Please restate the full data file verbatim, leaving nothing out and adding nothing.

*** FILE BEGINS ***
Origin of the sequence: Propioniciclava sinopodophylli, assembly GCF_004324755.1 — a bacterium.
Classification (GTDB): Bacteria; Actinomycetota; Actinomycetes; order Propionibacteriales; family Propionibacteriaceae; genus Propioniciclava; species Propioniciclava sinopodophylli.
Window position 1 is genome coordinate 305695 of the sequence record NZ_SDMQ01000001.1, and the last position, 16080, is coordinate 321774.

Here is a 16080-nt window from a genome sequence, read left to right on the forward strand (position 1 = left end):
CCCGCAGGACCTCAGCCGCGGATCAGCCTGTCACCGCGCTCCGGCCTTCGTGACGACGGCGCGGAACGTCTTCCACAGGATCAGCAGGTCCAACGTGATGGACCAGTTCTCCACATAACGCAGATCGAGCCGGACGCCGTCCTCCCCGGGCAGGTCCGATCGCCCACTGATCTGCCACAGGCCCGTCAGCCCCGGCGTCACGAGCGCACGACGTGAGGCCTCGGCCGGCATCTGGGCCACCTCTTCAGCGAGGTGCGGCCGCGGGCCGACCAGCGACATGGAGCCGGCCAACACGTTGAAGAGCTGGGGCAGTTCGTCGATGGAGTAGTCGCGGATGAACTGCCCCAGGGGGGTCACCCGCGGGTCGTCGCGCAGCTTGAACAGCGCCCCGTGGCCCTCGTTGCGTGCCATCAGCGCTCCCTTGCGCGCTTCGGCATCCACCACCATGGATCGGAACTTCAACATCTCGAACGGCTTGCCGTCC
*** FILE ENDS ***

Origin of the sequence: Propioniciclava sinopodophylli, assembly GCF_004324755.1 — a bacterium.
Classification (GTDB): Bacteria; Actinomycetota; Actinomycetes; order Propionibacteriales; family Propionibacteriaceae; genus Propioniciclava; species Propioniciclava sinopodophylli.
Window position 1 is genome coordinate 305695 of the sequence record NZ_SDMQ01000001.1, and the last position, 16080, is coordinate 321774.

Here is a 16080-nt window from a genome sequence, read left to right on the forward strand (position 1 = left end):
CCCGCAGGACCTCAGCCGCGGATCAGCCTGTCACCGCGCTCCGGCCTTCGTGACGACGGCGCGGAACGTCTTCCACAGGATCAGCAGGTCCAACGTGATGGACCAGTTCTCCACATAACGCAGATCGAGCCGGACGCCGTCCTCCCCGGGCAGGTCCGATCGCCCACTGATCTGCCACAGGCCCGTCAGCCCCGGCGTCACGAGCGCACGACGTGAGGCCTCGGCCGGCATCTGGGCCACCTCTTCAGCGAGGTGCGGCCGCGGGCCGACCAGCGACATGGAGCCGGCCAACACGTTGAAGAGCTGGGGCAGTTCGTCGATGGAGTAGTCGCGGATGAACTGCCCCAGGGGGGTCACCCGCGGGTCGTCGCGCAGCTTGAACAGCGCCCCGTGGCCCTCGTTGCGTGCCATCAGCGCTCCCTTGCGCGCTTCGGCATCCACCACCATGGATCGGAACTTCAACATCTCGAACGGCTTGCCGTCC